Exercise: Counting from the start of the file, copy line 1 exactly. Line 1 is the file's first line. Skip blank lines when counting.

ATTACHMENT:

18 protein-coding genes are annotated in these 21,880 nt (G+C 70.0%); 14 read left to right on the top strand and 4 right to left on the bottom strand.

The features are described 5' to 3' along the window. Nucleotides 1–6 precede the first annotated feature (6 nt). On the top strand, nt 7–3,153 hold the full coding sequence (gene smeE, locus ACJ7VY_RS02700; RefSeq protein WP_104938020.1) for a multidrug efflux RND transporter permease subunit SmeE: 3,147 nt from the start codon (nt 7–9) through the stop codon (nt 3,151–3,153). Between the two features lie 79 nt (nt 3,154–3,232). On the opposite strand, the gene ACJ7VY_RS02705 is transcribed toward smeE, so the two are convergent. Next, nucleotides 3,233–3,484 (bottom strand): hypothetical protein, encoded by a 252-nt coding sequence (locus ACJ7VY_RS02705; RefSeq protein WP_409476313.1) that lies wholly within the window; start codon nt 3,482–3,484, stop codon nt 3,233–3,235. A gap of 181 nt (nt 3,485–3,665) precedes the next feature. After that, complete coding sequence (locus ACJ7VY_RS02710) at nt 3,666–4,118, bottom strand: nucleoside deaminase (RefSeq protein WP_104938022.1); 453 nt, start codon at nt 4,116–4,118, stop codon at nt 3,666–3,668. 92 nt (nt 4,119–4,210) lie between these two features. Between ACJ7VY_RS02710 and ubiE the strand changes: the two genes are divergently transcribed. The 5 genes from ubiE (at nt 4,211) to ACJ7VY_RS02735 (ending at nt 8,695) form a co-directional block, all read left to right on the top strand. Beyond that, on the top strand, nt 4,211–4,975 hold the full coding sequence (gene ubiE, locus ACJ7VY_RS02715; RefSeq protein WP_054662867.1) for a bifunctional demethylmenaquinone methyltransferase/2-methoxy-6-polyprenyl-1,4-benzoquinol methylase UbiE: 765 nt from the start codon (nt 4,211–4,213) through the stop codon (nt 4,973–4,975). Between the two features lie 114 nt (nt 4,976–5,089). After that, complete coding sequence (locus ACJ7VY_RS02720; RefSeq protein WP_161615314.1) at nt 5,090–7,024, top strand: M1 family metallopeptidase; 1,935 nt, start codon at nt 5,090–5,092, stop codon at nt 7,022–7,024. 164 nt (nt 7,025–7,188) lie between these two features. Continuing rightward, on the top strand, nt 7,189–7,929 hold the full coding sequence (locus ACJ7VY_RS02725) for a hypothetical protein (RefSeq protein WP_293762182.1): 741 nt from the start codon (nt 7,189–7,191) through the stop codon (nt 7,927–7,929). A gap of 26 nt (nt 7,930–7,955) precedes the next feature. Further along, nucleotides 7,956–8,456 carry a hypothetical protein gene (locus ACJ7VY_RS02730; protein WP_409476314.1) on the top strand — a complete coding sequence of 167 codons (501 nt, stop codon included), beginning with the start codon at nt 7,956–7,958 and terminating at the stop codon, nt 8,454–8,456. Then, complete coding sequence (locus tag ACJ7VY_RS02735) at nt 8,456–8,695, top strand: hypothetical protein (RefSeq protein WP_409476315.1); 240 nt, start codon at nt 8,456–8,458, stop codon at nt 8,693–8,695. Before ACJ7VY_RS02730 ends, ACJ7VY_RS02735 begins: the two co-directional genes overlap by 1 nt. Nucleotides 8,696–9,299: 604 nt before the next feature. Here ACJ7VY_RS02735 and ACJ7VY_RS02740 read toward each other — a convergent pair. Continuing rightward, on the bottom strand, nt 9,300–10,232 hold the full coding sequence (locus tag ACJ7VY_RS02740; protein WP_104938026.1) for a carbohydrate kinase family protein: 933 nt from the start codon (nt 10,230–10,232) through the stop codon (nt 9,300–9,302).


18 protein-coding genes are annotated in these 21,880 nt (G+C 70.0%); 14 read left to right on the top strand and 4 right to left on the bottom strand.